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Things are never what they seem on Bob Dylan's 1970

1970 features previously unreleased tracks that suggesting one of Bob Dylan’s less celebrated years deserves reappraisal

Bob Dylan: 1970
(Image: © Sony Music)

In 1970, Bob Dylan was unquestionably prolific but seemingly coasting. That year’s two knockabout albums – the covers-swamped Self Portrait and the self-written New Morning – were a conscious step away from the ground-breaking intensity of Blonde On Blonde

So comfortable was he as New Bob that not until Blood On The Tracks, five years and a marital collapse later, would that intensity be re-kindled. Yet like all Dylan’s coasting periods to come, under the surface there was another tale to be told. 

The 74 previously unreleased tracks on this clumsily titled collection spread over three CDs include out-takes from both the Self Portrait and New Morning sessions, and nine tracks recorded with George Harrison

Unsurprisingly, Harrison is a subtle presence, adding mostly background vocals and acoustic guitar. The Everly Brothers would have slept soundly on hearing Bob and George’s harmonies on All I Have To Do Is Dream, but their ramshackle amble through Gates Of Eden (one of several older Dylan tracks revisited here) is unalloyed joy.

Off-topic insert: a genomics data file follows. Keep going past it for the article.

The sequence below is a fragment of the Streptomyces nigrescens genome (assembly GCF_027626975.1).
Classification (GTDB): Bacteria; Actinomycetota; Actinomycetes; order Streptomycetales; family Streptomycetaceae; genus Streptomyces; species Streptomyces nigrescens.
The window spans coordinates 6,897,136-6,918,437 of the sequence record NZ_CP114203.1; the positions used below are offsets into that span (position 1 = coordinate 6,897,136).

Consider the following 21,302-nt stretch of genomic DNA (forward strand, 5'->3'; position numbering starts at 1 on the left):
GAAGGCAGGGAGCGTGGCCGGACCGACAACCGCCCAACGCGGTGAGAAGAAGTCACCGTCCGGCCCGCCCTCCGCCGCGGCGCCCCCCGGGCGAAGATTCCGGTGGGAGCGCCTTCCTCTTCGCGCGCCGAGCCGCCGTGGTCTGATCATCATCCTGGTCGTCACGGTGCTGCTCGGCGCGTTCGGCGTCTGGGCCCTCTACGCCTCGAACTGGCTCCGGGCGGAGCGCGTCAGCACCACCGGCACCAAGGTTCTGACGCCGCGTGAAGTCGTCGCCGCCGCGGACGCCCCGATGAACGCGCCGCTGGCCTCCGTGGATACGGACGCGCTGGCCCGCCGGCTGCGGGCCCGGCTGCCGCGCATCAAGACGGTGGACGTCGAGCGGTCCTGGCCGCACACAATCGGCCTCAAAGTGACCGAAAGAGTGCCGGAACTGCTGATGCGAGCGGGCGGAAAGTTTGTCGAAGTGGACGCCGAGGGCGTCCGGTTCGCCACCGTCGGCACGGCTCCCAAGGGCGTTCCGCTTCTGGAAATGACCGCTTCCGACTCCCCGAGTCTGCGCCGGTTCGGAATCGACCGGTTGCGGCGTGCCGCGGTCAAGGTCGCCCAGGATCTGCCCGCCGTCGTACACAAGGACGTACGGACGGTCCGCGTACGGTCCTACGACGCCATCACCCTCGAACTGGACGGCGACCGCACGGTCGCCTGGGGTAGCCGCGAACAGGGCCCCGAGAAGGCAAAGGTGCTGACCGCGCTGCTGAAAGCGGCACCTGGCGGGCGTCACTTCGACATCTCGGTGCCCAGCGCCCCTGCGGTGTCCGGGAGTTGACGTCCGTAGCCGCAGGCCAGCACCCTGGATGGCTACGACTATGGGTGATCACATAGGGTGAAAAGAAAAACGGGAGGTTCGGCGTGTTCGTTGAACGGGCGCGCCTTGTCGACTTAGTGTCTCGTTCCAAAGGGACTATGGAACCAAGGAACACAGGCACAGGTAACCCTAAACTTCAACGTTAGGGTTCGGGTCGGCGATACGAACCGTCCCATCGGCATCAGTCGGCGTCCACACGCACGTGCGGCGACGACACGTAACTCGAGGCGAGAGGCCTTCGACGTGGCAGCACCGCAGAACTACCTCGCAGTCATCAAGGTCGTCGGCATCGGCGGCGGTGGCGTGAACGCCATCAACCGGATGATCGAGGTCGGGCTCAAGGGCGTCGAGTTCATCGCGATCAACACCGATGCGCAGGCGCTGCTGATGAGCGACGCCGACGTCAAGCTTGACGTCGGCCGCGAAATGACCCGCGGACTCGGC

Not everything warrants exhumation but, as the Bootleg Series tells us, Dylan was always a flawed judge of his own work.

This treasure trove finds him at his most mischievous and most relaxed, whether countrifying If Not For You or almost breaking into La Bamba on Come A Little Bit Closer

Along the way, he slurs his way through The BeatlesYesterday, tackles traditional fare (a wry Come All You Fair & Tender Ladies), rock’n’roll (a rollicking Matchbox) and curve-balls, most notably a gorgeous, organ-led Can’t Help Falling In Love, and I Met Him On A Sunday (Ronde-Ronde), a delightfully daft take on Da Doo Ron Ron

It’s tempting to see this incarnation of Dylan as throwaway, but as ever there’s grit in the candy floss. A brooding, six-minute Long Black Veil is as wizened as anything on Rough & Rowdy Ways, there’s real pain on I Threw It All Away, and It Ain’t Me Babe swings, but ruefully. 

For half a century, 1970 has seemed like a less-essential Dylan year. Now we’ve been allowed to hear what really happened, that judgement seems harsh. But the key to Dylan remains unchanged: things are never quite what they seem.